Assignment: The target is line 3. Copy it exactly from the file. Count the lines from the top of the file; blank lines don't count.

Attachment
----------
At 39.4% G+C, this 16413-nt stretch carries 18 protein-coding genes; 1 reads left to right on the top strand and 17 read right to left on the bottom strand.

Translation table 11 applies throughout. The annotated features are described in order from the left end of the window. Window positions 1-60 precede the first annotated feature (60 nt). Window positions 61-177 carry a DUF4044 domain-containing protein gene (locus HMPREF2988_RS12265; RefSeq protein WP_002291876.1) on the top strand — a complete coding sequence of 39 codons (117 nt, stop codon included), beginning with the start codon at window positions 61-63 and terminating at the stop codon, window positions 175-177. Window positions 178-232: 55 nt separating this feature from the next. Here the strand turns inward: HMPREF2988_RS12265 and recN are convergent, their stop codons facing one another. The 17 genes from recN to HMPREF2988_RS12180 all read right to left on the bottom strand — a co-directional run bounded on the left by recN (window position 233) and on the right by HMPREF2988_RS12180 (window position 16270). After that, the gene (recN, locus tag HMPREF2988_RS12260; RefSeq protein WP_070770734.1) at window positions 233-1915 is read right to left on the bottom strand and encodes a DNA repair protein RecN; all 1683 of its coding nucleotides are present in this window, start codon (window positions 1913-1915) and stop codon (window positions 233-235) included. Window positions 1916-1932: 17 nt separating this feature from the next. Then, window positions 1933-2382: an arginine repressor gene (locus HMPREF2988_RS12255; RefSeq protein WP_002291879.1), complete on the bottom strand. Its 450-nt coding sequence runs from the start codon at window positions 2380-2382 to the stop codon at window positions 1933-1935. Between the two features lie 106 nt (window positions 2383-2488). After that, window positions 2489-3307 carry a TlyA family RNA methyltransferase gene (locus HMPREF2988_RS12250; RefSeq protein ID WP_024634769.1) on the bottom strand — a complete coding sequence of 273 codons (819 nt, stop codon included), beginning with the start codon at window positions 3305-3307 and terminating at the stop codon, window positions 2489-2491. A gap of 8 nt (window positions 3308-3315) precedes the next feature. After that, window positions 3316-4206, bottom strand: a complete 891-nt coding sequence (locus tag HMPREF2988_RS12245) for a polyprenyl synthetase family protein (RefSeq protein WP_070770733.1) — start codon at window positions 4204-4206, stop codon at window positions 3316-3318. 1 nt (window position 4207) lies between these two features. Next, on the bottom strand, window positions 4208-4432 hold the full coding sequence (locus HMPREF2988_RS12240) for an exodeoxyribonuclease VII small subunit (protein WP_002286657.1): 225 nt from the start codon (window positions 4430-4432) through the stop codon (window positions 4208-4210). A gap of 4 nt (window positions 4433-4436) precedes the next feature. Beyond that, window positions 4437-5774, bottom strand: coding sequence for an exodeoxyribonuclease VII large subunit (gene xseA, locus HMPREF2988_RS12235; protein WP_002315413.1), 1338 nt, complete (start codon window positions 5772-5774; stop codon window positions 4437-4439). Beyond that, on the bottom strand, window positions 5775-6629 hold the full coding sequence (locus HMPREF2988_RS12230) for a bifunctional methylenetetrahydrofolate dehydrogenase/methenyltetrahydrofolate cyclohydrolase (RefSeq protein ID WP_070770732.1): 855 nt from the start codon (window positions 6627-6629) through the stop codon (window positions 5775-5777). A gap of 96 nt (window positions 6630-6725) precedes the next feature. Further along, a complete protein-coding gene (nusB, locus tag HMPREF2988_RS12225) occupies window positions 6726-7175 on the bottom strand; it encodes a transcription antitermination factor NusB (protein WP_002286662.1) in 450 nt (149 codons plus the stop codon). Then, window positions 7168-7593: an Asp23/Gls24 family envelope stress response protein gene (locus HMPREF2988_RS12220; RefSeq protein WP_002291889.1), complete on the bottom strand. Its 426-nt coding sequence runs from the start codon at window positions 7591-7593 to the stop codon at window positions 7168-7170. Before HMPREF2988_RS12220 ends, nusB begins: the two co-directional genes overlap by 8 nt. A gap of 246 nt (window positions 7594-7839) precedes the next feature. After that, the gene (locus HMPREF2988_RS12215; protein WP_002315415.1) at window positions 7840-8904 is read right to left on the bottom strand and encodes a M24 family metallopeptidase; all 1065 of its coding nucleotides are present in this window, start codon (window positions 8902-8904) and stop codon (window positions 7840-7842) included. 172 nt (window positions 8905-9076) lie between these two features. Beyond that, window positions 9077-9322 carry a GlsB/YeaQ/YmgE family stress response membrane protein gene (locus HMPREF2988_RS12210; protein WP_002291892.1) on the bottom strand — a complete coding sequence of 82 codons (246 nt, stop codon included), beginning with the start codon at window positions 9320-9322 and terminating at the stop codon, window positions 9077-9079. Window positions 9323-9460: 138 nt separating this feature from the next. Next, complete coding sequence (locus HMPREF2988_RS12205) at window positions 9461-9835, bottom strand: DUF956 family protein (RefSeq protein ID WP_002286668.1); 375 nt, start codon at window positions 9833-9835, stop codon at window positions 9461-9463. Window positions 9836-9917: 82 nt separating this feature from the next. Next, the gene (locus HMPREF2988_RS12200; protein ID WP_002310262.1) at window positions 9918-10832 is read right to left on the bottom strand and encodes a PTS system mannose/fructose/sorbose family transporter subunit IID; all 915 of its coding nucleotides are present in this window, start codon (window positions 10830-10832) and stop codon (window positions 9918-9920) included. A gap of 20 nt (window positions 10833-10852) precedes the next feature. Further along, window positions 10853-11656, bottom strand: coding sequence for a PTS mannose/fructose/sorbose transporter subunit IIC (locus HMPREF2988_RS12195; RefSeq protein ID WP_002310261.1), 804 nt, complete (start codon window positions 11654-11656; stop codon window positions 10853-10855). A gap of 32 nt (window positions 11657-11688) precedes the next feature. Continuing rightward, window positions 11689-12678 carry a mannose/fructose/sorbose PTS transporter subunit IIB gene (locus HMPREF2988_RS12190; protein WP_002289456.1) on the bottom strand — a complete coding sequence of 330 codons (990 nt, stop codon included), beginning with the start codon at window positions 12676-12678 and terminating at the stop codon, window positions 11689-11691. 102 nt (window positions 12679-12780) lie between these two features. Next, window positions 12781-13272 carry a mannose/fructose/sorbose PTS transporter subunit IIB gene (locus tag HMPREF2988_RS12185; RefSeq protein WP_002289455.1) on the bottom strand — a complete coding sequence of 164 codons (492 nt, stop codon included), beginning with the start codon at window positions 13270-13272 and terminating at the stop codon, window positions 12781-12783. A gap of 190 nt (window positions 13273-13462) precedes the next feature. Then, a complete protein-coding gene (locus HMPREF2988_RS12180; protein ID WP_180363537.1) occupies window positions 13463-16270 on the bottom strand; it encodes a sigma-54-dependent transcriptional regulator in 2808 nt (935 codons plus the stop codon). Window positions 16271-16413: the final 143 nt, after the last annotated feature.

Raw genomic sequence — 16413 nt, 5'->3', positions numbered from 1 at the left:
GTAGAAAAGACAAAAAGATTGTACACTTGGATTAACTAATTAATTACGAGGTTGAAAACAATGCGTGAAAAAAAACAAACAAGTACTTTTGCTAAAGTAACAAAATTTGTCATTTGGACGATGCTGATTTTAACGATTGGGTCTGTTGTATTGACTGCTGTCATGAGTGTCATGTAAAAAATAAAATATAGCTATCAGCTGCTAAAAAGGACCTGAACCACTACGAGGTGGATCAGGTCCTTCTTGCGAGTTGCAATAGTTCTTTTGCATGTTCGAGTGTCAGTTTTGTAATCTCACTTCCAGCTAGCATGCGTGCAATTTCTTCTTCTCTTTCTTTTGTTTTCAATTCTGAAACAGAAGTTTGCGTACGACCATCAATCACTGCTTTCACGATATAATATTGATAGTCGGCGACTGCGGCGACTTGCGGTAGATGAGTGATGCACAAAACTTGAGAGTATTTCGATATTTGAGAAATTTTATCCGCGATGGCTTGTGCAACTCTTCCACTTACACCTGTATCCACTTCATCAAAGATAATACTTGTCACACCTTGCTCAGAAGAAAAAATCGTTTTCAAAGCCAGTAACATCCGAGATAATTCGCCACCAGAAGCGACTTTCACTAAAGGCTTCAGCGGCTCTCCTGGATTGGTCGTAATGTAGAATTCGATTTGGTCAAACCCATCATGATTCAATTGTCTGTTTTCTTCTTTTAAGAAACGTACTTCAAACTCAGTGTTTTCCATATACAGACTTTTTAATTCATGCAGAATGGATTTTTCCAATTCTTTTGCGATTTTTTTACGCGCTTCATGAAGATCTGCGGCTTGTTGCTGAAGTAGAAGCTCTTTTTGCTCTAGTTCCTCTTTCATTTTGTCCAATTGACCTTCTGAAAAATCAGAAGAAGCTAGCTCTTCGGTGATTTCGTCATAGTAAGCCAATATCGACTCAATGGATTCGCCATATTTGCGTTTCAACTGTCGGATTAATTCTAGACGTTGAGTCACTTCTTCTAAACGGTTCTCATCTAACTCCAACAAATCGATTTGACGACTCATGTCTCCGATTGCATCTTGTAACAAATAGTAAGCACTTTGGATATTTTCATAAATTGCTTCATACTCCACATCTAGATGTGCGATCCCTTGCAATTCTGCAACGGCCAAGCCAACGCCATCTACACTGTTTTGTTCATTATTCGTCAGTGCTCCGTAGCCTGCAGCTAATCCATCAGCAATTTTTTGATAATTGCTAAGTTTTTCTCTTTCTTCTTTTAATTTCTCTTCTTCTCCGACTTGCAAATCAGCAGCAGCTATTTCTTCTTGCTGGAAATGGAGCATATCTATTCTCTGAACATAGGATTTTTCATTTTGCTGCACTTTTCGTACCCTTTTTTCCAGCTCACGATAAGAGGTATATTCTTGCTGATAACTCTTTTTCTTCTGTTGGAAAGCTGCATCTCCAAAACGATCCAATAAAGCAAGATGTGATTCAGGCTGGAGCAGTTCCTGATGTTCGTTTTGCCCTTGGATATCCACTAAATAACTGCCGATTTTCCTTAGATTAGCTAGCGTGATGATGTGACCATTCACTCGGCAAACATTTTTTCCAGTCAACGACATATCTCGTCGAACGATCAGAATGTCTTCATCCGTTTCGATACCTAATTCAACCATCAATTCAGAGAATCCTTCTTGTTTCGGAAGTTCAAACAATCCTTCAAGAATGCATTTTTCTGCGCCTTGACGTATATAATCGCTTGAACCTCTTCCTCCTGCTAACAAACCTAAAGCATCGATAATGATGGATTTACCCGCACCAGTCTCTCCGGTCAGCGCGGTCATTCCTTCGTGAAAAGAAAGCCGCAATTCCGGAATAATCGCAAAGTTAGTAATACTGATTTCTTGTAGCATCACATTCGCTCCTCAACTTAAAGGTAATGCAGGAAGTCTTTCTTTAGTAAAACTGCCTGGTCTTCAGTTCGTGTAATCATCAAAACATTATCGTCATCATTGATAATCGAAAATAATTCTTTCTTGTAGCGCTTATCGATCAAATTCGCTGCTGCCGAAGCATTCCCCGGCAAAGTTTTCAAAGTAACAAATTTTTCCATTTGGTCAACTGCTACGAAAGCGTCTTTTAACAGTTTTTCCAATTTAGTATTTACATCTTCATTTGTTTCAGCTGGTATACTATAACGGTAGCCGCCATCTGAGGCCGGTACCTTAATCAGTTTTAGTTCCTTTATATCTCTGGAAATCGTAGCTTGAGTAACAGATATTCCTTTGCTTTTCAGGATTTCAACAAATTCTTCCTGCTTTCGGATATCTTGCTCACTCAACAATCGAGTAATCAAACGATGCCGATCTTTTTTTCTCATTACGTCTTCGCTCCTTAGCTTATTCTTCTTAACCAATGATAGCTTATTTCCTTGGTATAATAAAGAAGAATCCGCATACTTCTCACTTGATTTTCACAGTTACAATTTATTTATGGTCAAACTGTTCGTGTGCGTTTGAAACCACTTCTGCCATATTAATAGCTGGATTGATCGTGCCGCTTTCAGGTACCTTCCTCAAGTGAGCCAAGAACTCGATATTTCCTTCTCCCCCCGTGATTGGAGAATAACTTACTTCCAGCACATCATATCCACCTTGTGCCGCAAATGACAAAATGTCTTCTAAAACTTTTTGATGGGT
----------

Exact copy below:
Raw genomic sequence — 16413 nt, 5'->3', positions numbered from 1 at the left: